What Causes Motor Neuron Diseases?
What are motor neuron diseases?
Motor neuron diseases (MNDs) occur when motor neurons, or nerve cells that control movement, become damaged and die. MNDs are either hereditary or sporadic. “Sporadic” means that the disease is not inherited. Some types of motor neuron diseases are more likely to be hereditary than others.
Hereditary motor neuron diseases
Hereditary motor neuron diseases are usually caused by mutations in a single gene (the specific gene varies depending on the type of MND) that is passed down from one generation to the next. Only a small percentage of motor neuron diseases are hereditary. For example, only 5% to 10% of amyotrophic lateral sclerosis (ALS) cases are genetic.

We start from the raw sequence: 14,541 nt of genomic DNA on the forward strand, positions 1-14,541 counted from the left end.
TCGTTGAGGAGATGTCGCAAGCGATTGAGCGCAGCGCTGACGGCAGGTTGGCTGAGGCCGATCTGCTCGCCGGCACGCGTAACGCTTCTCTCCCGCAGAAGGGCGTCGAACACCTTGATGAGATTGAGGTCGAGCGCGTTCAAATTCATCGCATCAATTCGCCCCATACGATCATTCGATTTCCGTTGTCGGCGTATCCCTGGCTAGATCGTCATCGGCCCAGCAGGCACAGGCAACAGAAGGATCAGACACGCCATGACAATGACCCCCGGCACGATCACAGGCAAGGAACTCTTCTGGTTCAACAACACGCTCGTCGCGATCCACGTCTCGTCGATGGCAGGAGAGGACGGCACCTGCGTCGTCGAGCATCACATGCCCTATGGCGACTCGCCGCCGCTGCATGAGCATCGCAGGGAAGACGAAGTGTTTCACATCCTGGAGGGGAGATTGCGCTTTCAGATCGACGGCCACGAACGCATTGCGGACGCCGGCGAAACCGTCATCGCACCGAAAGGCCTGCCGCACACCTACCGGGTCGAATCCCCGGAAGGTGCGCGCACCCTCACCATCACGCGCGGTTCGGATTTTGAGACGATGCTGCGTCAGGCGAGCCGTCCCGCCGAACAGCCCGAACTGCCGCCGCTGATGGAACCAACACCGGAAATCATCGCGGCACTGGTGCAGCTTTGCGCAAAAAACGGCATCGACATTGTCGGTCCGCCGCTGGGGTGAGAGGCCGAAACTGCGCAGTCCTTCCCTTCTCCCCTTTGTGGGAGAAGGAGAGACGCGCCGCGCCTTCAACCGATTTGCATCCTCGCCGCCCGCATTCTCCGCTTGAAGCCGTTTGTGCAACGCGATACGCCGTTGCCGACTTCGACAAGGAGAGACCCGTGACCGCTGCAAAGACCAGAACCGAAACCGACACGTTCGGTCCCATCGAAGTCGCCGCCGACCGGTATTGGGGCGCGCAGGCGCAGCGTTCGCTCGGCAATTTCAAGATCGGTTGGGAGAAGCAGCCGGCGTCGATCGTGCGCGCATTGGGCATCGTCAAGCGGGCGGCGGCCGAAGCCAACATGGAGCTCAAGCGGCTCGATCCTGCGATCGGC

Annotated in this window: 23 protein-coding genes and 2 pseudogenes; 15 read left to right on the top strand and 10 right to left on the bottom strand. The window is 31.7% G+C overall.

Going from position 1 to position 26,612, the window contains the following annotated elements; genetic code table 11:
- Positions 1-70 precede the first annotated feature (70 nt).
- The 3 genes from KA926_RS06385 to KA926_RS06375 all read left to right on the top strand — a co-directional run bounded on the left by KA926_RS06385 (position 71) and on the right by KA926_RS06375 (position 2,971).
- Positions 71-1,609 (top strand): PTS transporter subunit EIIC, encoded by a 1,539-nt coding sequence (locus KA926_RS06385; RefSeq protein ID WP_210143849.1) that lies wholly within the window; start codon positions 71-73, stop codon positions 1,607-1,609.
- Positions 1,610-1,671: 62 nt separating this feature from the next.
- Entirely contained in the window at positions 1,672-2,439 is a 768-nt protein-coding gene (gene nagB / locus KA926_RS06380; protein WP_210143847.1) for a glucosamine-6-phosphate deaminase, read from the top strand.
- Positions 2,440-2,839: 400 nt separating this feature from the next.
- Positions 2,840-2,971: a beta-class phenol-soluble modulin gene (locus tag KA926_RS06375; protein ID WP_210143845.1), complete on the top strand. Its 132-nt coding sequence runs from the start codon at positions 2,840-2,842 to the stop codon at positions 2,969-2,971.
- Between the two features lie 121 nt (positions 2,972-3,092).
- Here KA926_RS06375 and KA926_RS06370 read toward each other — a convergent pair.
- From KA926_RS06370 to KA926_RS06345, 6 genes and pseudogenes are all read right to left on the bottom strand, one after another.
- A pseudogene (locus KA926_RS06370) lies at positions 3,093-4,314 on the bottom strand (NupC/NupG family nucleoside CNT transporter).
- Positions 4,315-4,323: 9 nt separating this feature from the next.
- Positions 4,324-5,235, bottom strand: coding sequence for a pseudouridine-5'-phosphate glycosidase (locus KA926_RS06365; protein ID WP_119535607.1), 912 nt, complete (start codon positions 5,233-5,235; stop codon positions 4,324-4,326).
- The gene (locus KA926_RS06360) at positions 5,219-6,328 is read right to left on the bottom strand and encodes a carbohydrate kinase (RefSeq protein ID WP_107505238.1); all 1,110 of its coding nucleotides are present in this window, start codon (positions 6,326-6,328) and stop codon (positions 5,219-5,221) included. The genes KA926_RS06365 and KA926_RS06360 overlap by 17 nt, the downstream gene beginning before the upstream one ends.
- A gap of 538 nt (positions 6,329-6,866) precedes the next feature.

Motor neuron diseases that are always inherited include spinal muscular atrophy and Kennedy’s disease. Kennedy’s disease affects only males, but females can be asymptomatic carriers of the disease.
Sporadic motor neuron diseases
When a motor neuron disease does not have a genetic cause, it is considered “sporadic.” Sporadic motor neuron diseases are more likely to occur in adults than in children. The exact cause of sporadic MNDs is unknown.
Scientists suspect that one or more of the following environmental factors may contribute to the development of sporadic motor neuron diseases:
- Exposure to toxic or infectious agents
- Physical trauma
- Behavioral or occupational factors (For example, veterans and athletes may be more likely to develop ALS.)
These environmental factors have not been proven to be the cause of sporadic MNDs; therefore, research is ongoing.